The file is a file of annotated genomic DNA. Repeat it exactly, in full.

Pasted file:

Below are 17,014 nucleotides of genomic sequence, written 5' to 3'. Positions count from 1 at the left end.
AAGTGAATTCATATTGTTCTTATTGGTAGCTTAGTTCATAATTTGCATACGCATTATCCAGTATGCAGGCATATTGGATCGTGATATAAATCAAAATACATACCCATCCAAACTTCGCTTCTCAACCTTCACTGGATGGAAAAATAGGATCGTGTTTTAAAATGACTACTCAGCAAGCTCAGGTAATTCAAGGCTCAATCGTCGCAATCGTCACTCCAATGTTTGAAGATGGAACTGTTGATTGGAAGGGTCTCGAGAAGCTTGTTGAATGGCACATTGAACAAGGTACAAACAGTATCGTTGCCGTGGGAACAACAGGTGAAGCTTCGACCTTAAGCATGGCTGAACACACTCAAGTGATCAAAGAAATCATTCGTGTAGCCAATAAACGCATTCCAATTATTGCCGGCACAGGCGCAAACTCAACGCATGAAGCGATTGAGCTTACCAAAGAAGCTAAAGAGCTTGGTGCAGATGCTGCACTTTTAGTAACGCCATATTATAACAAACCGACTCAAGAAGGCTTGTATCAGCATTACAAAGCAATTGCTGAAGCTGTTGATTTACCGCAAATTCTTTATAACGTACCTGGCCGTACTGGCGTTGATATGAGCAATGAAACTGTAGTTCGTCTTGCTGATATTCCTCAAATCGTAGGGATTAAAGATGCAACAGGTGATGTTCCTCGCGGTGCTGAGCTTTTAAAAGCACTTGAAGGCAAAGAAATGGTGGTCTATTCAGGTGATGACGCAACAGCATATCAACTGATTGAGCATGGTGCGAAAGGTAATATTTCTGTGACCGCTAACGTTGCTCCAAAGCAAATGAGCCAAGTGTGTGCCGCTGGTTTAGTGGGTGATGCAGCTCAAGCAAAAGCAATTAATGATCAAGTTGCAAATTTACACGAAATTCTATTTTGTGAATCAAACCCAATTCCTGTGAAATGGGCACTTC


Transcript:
Below are 17,014 nucleotides of genomic sequence, written 5' to 3'. Positions count from 1 at the left end.
AAGTGAATTCATATTGTTCTTATTGGTAGCTTAGTTCATAATTTGCATACGCATTATCCAGTATGCAGGCATATTGGATCGTGATATAAATCAAAATACATACCCATCCAAACTTCGCTTCTCAACCTTCACTGGATGGAAAAATAGGATCGTGTTTTAAAATGACTACTCAGCAAGCTCAGGTAATTCAAGGCTCAATCGTCGCAATCGTCACTCCAATGTTTGAAGATGGAACTGTTGATTGGAAGGGTCTCGAGAAGCTTGTTGAATGGCACATTGAACAAGGTACAAACAGTATCGTTGCCGTGGGAACAACAGGTGAAGCTTCGACCTTAAGCATGGCTGAACACACTCAAGTGATCAAAGAAATCATTCGTGTAGCCAATAAACGCATTCCAATTATTGCCGGCACAGGCGCAAACTCAACGCATGAAGCGATTGAGCTTACCAAAGAAGCTAAAGAGCTTGGTGCAGATGCTGCACTTTTAGTAACGCCATATTATAACAAACCGACTCAAGAAGGCTTGTATCAGCATTACAAAGCAATTGCTGAAGCTGTTGATTTACCGCAAATTCTTTATAACGTACCTGGCCGTACTGGCGTTGATATGAGCAATGAAACTGTAGTTCGTCTTGCTGATATTCCTCAAATCGTAGGGATTAAAGATGCAACAGGTGATGTTCCTCGCGGTGCTGAGCTTTTAAAAGCACTTGAAGGCAAAGAAATGGTGGTCTATTCAGGTGATGACGCAACAGCATATCAACTGATTGAGCATGGTGCGAAAGGTAATATTTCTGTGACCGCTAACGTTGCTCCAAAGCAAATGAGCCAAGTGTGTGCCGCTGGTTTAGTGGGTGATGCAGCTCAAGCAAAAGCAATTAATGATCAAGTTGCAAATTTACACGAAATTCTATTTTGTGAATCAAACCCAATTCCTGTGAAATGGGCACTTC